Today, the way the leaders switch sides shows beyond doubt that there is hardly any ideological distinction between parties and such parties cannot claim to “be parties with a difference”. Rabi Ray exemplified the hallowed principle that the Speaker shuns party politics as he belongs to all sides of the House or to none. After completing his term as member of the Tenth Lok Sabha, he withdrew from active politics but continued to advance the cause of the poor and the marginalised through his outreach programmes of socio-economic reconstruction through voluntary organisations, conversations and writings despite indifferent health.
Much after he had renounced active politics and whenever he came to Delhi for medical aid, many senior leaders, cutting across political lines, made it a point to meet him and talked of his rehabilitation but he refused any gubernatorial assignment.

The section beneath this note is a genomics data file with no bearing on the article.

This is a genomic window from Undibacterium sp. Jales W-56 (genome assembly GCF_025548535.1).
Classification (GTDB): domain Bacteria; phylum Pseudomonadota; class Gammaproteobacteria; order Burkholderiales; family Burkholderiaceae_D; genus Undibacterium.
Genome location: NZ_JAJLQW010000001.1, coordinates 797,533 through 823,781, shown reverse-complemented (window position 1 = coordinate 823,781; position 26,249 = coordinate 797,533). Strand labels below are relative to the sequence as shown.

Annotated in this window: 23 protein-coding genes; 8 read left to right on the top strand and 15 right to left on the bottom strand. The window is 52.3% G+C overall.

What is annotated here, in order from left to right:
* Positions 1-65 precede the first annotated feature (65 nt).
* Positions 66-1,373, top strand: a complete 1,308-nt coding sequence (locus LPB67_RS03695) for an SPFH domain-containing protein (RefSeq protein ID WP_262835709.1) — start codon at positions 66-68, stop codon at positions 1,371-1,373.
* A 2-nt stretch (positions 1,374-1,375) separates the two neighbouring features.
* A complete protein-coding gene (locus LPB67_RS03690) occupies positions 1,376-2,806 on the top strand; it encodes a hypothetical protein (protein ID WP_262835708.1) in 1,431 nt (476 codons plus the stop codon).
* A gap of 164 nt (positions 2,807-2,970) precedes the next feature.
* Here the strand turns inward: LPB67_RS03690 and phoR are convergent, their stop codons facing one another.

It is said that the office of the Speaker “does not demand rare qualities but it demands common qualities in rare degree”. Rabi Ray was endowed with those qualities in abundant measure. He brought transparency into a parliamentary administration that was still shackled by the ethos of Emergency. His calm disposition, patience, dignity of voice and bearing, impartiality and his contribution to the anti-defection law and parliamentary procedure secure for him a permanent place in our democratic pantheon.
The writer is former Additional Secretary, Lok Sabha and author of The Indian Parliament – Beyond the seal and signature of democracy.